Your employer owes you a duty of care. The duty is to do all he reasonably can to keep you safe whilst you do the job you are paid to do. If your employer breaches his duty of care to you and as a consequence you suffer injury or become ill, you may be able to bring a personal injury claim against him for the loss and damage you suffer as a result of the accident.
You may have an accident at work that is entirely your fault, and if that’s the case, you won’t be able to claim. For example, if an experienced forklift truck driver drives his machine too quickly around a shopfloor and as a result loses control and hits a stack of shelves, injuring himself in the process, then it’s likely that the accident was the forklift driver’s fault and the driver wouldn’t be able to claim successfully.
However, there are situations where it isn’t entirely clear who was at fault for an accident at work. For instance, let us use as an example a similar incident to the one described in the paragraph above, with the same results. Only this time, the person tasked with driving the vehicle has had insufficient basic training, specific job training or familiarisation training to operate the vehicle safely. Is this inexperienced driver at fault for the forklift truck accident?
He may believe he is. However, in addition to the employer owing his employees a general duty of care to do all he reasonably can to keep them safe in their work, The Provision and Use of Work Equipment Regulations 1998 (PUWER) require employers to make sure that all employees who use, manage or supervise the use of work equipment, receive adequate training.
If this employee has not yet been adequately trained at the time the accident occurred, who is responsible for the accident? Every case turns on its individual circumstances but there is every chance a court would hold the employer entirely responsible for the accident and for the injuries the employee has suffered on the basis:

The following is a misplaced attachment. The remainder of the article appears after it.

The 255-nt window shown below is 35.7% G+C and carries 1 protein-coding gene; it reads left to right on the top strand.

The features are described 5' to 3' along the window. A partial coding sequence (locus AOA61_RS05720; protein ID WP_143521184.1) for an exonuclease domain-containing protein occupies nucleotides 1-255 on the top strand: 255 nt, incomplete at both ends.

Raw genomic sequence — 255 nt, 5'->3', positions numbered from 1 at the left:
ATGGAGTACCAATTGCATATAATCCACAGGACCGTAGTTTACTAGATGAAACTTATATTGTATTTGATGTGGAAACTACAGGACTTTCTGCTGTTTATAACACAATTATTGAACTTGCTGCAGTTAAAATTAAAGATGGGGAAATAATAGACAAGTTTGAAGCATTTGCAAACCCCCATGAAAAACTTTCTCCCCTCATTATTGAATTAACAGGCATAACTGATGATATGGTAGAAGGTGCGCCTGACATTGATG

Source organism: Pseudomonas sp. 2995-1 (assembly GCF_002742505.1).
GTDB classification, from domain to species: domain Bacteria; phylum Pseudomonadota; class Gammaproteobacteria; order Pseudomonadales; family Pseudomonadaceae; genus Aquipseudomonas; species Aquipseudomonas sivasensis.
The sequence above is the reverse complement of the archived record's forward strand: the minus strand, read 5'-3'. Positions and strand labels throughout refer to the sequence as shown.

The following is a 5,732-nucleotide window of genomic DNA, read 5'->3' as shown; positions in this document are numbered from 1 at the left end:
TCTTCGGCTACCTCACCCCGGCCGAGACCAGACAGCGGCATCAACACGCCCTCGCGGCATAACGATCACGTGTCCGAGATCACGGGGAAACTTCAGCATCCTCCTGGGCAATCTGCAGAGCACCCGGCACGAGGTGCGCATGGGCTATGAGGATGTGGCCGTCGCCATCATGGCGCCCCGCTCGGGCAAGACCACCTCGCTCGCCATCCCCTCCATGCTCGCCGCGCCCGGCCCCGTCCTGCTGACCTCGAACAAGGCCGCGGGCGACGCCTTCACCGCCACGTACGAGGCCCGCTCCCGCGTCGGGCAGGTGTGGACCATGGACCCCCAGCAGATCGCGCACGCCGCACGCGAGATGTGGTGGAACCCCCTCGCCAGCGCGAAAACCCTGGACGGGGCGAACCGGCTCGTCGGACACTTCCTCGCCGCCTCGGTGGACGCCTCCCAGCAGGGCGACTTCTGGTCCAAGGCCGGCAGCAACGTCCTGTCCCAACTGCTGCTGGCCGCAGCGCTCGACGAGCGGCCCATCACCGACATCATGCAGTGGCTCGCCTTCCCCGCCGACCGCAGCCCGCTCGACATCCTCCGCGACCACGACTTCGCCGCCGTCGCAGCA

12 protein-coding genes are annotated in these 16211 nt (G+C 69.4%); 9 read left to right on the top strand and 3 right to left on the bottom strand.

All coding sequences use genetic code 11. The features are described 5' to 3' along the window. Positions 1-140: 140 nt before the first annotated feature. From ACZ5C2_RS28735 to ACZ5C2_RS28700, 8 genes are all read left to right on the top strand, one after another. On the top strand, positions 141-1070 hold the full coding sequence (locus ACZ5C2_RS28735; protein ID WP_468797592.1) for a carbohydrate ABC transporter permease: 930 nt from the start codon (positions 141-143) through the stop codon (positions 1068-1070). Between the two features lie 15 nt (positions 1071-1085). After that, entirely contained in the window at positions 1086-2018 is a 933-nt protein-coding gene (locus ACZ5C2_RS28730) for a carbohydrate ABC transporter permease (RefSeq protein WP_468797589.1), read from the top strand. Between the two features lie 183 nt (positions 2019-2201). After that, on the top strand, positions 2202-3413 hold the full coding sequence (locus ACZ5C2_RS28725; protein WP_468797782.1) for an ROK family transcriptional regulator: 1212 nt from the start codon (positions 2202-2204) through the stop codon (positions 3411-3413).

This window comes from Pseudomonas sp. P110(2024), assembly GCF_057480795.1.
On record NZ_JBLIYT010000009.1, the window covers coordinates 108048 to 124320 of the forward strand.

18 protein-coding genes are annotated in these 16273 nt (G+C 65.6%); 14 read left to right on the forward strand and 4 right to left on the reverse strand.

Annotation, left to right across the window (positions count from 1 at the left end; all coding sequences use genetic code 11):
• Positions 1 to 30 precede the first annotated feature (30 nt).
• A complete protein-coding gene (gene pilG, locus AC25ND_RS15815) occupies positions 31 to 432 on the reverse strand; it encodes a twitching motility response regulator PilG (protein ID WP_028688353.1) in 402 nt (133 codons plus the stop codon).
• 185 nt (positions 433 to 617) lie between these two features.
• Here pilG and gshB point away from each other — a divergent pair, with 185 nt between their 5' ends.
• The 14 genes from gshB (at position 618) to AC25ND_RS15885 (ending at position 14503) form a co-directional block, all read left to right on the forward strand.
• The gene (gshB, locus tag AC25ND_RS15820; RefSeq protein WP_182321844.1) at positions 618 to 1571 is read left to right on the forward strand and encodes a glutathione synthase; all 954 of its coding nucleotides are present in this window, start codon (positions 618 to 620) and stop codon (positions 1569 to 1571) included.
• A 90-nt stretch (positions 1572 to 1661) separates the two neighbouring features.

- The employer was in breach of the duty of care he owed to his worker, and
- The employer is in breach of his obligations under PUWER to make sure the employee has received adequate training to drive the forklift truck.
Some accidents at work that might, at first sight, appear to be the fault of the employee may, in fact be:
- Entirely the fault of the employer
- Cases where the doctrine of split liability occurs i.e., where both employer and employee bear some responsibility for the accident. Some accidents at work claims may be settled 50/50 where both worker and employer share equal responsibility for the accident. Other cases may be split 75/25 or 25/75, with either employer or employee bearing a larger share of fault for the accident, depending on the circumstances.
If you’ve been injured in an accident at work, it is always advisable to seek legal advice from specialist accident at work claims solicitors like Mooneerams. Getting advice on whether you have a claim won’t cost you anything. Call Mooneerams on 029 2048 3615 or contact us via our website.